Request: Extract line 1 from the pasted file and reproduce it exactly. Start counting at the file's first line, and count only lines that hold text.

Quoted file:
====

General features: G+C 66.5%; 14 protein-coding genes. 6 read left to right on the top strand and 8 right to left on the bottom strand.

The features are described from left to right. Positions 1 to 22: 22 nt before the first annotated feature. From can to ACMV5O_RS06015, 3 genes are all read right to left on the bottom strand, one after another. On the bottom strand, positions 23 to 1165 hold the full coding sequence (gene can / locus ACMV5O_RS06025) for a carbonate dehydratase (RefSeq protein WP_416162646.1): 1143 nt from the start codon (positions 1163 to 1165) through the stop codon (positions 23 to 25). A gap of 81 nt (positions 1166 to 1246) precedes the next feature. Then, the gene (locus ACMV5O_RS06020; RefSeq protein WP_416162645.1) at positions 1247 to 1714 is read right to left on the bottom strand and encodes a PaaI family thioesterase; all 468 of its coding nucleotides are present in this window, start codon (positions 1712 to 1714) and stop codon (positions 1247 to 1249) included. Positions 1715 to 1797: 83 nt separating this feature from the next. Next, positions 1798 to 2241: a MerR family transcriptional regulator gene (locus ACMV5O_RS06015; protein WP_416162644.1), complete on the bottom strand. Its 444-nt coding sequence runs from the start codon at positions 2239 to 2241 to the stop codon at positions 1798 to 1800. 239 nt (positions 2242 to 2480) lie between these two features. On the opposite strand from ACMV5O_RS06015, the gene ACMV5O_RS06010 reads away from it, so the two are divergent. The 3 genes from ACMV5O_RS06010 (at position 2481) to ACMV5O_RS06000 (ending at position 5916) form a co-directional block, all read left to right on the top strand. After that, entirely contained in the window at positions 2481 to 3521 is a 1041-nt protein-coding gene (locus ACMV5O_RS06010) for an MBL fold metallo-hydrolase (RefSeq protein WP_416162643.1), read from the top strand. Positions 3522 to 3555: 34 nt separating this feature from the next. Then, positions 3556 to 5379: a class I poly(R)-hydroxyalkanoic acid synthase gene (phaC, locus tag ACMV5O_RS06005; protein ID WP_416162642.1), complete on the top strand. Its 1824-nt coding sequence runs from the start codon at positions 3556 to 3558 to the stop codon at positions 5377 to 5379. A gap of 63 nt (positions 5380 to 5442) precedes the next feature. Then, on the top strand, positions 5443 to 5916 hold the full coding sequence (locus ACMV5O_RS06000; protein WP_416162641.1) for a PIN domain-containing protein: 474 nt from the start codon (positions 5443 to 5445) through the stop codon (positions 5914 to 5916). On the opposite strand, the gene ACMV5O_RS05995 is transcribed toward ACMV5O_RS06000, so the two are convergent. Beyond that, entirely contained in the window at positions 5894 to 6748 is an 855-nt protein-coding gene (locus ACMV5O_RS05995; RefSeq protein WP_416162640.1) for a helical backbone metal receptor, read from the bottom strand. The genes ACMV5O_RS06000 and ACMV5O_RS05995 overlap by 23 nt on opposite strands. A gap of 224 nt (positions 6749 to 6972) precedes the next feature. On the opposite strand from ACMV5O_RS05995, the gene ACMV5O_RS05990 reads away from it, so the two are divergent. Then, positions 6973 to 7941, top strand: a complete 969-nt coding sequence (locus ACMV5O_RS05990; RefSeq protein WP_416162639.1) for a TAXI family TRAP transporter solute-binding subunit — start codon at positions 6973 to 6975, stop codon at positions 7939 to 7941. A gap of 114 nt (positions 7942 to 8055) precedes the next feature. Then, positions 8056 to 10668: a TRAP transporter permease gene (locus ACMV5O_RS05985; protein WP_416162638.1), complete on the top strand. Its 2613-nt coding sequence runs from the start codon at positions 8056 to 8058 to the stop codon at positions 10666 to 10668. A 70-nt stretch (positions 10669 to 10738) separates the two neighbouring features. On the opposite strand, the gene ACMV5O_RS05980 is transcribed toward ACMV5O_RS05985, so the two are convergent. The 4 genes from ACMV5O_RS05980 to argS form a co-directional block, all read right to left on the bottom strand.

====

General features: G+C 66.5%; 14 protein-coding genes. 6 read left to right on the top strand and 8 right to left on the bottom strand.